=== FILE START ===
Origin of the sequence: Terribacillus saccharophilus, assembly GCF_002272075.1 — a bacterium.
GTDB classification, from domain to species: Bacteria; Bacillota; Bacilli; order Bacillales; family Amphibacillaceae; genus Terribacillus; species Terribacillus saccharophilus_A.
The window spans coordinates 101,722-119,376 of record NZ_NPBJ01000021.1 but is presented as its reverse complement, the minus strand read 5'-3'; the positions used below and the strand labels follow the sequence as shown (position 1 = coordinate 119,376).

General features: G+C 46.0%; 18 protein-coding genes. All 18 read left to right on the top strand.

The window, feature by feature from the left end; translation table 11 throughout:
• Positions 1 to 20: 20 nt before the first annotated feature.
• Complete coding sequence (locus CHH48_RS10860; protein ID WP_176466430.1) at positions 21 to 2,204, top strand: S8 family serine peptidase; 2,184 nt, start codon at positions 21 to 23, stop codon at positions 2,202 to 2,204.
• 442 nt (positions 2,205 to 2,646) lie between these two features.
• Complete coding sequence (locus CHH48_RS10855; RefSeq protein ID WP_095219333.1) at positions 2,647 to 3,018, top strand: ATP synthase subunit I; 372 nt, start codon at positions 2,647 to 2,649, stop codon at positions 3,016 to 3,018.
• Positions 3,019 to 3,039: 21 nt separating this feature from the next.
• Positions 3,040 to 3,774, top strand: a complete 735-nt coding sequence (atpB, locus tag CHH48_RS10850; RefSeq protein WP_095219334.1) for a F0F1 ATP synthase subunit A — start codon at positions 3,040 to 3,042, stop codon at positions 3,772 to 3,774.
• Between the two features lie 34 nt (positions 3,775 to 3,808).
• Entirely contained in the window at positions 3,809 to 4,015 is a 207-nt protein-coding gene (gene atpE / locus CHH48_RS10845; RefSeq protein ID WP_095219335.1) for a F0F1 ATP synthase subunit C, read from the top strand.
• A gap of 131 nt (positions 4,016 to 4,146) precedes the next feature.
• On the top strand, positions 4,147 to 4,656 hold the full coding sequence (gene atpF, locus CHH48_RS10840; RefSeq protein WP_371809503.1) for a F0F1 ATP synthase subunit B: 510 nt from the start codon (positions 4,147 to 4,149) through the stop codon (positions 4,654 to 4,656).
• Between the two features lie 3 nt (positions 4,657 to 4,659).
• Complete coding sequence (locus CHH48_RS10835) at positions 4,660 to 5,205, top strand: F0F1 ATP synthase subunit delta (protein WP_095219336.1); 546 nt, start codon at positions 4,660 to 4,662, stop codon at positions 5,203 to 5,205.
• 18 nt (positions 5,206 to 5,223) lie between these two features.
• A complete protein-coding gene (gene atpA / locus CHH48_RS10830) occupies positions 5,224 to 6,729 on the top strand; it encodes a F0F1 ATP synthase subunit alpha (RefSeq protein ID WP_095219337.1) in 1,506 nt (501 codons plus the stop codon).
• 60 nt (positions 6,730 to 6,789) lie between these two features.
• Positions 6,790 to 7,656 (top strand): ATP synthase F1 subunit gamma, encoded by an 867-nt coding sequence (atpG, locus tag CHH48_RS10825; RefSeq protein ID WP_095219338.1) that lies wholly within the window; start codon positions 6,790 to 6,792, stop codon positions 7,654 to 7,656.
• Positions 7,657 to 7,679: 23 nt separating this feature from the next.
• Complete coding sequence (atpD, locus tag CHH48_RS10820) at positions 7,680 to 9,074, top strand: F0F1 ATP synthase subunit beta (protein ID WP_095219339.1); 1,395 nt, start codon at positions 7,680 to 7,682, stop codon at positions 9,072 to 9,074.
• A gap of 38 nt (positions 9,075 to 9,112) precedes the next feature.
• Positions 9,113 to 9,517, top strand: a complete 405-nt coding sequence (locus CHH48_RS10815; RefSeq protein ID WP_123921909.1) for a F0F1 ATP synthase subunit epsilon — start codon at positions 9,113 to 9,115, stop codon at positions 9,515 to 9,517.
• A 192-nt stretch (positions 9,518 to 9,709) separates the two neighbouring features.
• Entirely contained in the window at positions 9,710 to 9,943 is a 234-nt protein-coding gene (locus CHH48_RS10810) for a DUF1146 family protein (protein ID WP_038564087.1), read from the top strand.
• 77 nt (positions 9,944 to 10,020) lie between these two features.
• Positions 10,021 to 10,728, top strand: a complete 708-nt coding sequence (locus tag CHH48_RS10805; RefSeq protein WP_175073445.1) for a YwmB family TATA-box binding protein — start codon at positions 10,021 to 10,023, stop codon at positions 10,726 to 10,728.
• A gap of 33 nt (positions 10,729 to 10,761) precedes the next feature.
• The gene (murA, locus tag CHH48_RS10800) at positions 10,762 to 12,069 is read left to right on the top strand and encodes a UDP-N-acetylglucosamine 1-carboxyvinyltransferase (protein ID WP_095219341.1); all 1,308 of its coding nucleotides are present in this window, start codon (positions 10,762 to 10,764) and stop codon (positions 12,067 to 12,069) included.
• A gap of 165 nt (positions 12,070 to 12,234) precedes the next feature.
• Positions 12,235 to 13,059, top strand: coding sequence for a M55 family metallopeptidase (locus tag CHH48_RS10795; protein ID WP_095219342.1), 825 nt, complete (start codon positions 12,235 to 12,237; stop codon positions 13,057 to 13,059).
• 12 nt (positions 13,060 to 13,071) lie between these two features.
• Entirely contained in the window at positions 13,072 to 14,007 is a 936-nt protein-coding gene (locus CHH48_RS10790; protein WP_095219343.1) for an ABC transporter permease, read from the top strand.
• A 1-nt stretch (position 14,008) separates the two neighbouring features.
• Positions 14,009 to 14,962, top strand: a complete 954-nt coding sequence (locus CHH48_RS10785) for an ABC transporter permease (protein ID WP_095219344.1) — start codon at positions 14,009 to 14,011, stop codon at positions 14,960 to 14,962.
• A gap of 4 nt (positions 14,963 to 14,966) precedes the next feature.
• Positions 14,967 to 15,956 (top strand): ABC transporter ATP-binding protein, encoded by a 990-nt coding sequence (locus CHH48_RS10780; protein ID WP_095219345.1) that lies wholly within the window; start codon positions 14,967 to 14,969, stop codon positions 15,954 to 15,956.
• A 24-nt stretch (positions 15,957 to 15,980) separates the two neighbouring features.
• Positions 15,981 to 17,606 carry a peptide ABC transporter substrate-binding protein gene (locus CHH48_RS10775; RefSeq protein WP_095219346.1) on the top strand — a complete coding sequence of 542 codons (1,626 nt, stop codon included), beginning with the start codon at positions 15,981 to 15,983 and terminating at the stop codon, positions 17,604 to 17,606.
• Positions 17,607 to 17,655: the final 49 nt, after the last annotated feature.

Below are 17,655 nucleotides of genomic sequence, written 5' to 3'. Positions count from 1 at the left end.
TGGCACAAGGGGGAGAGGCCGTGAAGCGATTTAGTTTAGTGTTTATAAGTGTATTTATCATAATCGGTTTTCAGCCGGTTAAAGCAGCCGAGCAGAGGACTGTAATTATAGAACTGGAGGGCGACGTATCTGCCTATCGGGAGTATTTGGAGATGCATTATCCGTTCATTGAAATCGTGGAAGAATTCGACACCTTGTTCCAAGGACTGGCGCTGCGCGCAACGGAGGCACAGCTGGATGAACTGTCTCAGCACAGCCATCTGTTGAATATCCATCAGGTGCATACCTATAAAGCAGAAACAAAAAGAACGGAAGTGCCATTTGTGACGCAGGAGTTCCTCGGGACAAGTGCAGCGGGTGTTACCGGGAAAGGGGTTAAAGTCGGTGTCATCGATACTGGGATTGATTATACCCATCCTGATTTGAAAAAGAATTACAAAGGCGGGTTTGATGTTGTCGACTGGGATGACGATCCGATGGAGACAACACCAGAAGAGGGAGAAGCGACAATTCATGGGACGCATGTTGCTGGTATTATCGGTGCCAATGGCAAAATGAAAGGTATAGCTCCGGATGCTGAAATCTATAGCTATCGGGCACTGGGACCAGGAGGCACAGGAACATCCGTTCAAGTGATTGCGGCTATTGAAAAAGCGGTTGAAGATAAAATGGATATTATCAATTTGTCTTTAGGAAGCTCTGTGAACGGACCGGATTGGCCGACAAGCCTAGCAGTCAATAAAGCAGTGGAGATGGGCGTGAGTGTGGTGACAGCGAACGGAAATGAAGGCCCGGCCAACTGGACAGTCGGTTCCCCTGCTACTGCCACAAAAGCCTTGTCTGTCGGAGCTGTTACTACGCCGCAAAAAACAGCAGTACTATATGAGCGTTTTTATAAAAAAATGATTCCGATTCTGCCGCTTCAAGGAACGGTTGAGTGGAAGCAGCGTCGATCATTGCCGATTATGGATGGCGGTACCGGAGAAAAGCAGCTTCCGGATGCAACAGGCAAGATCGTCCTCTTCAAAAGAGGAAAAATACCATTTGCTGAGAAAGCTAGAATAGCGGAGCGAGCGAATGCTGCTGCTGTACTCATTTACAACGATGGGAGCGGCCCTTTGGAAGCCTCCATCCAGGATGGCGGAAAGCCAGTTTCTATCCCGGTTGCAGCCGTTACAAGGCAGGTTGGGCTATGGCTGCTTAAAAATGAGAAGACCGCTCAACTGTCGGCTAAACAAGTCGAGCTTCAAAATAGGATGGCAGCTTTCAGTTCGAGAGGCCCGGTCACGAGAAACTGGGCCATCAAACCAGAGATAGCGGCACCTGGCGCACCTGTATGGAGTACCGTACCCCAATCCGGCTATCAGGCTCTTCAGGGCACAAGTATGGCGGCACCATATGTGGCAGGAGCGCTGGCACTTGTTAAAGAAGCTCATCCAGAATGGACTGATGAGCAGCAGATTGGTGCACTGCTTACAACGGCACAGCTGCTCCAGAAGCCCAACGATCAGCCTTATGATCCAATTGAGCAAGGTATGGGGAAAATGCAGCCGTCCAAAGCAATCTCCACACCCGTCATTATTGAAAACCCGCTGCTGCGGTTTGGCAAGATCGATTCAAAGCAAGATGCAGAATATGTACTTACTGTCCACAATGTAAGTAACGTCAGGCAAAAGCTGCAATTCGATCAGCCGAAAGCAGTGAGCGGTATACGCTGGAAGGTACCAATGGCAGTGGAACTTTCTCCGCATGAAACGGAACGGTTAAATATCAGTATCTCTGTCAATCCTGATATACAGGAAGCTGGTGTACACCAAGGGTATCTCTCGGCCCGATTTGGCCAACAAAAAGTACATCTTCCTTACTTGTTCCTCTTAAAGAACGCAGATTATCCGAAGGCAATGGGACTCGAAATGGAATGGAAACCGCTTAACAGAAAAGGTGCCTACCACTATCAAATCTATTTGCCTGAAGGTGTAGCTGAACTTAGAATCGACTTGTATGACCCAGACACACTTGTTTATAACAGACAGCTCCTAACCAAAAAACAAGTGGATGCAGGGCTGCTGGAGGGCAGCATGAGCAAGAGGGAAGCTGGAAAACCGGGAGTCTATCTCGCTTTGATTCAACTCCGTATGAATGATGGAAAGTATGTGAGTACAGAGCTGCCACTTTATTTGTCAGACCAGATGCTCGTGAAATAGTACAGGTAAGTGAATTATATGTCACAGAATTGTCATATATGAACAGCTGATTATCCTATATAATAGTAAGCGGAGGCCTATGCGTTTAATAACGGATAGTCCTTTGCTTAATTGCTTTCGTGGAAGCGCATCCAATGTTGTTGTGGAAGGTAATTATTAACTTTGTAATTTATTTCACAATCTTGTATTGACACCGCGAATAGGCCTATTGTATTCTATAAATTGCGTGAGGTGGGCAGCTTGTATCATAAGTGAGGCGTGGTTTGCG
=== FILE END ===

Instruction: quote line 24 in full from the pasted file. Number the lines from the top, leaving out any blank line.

• A gap of 38 nt (positions 9,075 to 9,112) precedes the next feature.